Over the last year, many employees have had to adjust to remote working. Zoom fatigue has led to employees feeling exhausted, but there have also been some benefits that have come with working remotely.
Employees have been able to spend more free time with family, spend less time and money on commuting, and have been able to work how they like. These benefits cannot be replicated in the office so employers should do what they can to ensure they continue to offer some form of flexible working when employees return to the office.
Upon returning to the office, over 60% of HR professionals and business leaders said their organisation would provide additional flexibility such as flexible hours for those returning to the office from home working, while more than a quarter said they would provide flexibility to those returning to the office from furlough.
Giving employees the opportunity to balance their time working in the office and at home can make employees happier, motivated and engaged as a result.
Tip 4: Provide mental health support
The pandemic had a large impact on mental health – the proportion of adults reporting moderate to severe depressive symptoms rose from 10% pre-pandemic, to 19% when lockdown began, and 39% of those suffering from moderate to severe depressive symptoms said their work is being affected. For employees, the return to the office means more change and more stress, which could negatively impact their mental health.
HR should support employees by listening to them and their concerns and provide professional support through Employee Assistance Programmes (EAP).
Let your employees know that support is available if they need it and encourage them to talk and listen to each other.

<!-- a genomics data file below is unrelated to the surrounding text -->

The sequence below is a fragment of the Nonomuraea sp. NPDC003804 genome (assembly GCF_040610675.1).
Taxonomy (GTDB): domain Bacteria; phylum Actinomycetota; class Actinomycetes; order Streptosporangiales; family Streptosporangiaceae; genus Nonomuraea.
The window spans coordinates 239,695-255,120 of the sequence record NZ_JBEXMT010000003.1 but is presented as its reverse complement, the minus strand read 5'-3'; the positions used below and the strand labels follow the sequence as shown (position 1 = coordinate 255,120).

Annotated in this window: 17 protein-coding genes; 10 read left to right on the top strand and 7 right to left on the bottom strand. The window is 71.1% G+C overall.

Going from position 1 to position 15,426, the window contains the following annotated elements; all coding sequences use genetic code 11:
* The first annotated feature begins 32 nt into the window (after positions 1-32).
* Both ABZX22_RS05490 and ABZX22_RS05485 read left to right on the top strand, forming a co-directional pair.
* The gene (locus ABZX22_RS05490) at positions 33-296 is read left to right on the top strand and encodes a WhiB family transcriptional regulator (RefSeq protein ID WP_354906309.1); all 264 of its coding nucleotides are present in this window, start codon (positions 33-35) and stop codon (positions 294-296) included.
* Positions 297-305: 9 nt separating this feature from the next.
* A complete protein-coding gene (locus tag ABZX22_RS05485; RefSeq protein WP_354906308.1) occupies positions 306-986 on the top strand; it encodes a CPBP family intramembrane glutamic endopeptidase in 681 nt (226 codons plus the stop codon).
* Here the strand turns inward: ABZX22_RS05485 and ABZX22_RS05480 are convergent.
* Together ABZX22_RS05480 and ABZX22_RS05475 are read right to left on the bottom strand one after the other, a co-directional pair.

Tip 5: Reintroduce the social side of work
As some of your employees are likely to feel anxious about returning to the office, you should highlight the social benefits of returning to the office.
Tell managers to organise a team lunch or dinner, let employees spend time catching up with one another in person, and encourage them to enjoy the social interaction they may have been missing out on.
By socialising with each other, employees can find out what each other thinks about returning to the office and can share their thoughts with each other – employees may feel reassured knowing that other employees feel the same way they do about being in the office once again.
Tip 6: Carry out in-person induction for new starters
How many new employees have started working at your organisation since the start of the pandemic? Have they all been working remotely so far?
Even if employees have been working at your organisation for over a year now, don’t forget to re-introduce them in person to other colleagues when they are in the office for the first time.
Give them an office tour, let them know where each department is situated and if you still need to carry out any training or induction sessions, make sure these are carried out as soon as possible upon the return to the office.
Working remotely and seeing colleagues through a screen is not the same as seeing each other in person – encourage the new starters to get to know the office and the work environment.